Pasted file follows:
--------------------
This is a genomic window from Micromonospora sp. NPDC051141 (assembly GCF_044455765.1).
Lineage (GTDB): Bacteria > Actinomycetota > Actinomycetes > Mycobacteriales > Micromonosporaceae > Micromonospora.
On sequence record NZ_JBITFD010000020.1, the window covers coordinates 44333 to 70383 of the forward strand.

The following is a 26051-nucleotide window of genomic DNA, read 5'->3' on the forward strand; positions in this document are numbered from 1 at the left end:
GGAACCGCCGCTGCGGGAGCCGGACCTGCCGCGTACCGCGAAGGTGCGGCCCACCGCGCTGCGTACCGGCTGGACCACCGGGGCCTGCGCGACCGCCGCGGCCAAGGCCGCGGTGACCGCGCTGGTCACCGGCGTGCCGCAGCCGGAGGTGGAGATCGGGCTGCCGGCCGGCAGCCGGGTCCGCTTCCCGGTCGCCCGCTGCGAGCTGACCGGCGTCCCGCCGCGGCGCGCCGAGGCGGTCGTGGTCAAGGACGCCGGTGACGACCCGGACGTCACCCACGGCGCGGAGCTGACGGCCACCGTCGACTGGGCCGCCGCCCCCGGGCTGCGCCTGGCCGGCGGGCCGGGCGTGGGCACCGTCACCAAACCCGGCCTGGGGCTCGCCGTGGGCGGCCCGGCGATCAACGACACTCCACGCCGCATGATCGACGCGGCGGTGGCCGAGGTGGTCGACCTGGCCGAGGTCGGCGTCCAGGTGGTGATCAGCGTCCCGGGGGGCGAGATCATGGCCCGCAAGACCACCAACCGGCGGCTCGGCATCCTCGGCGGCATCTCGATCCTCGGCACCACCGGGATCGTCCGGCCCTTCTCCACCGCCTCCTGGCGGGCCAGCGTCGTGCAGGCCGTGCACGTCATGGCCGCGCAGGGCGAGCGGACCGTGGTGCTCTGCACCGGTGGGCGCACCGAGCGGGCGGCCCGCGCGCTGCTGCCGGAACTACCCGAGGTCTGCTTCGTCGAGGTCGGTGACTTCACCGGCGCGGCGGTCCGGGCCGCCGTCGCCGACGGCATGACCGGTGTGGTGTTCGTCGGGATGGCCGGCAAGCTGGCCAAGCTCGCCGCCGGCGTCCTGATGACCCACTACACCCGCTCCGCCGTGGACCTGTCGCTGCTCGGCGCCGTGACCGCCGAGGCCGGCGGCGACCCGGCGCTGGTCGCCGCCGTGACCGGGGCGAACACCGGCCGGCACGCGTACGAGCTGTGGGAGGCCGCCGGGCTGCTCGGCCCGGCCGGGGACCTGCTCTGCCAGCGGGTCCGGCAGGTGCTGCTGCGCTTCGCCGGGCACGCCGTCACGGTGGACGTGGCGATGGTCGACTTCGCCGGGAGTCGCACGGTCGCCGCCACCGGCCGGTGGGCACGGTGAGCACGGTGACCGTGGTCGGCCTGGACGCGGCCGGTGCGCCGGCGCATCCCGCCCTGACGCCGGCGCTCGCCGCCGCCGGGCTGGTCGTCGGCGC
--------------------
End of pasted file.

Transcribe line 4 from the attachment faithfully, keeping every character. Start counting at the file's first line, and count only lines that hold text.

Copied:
The following is a 26051-nucleotide window of genomic DNA, read 5'->3' on the forward strand; positions in this document are numbered from 1 at the left end: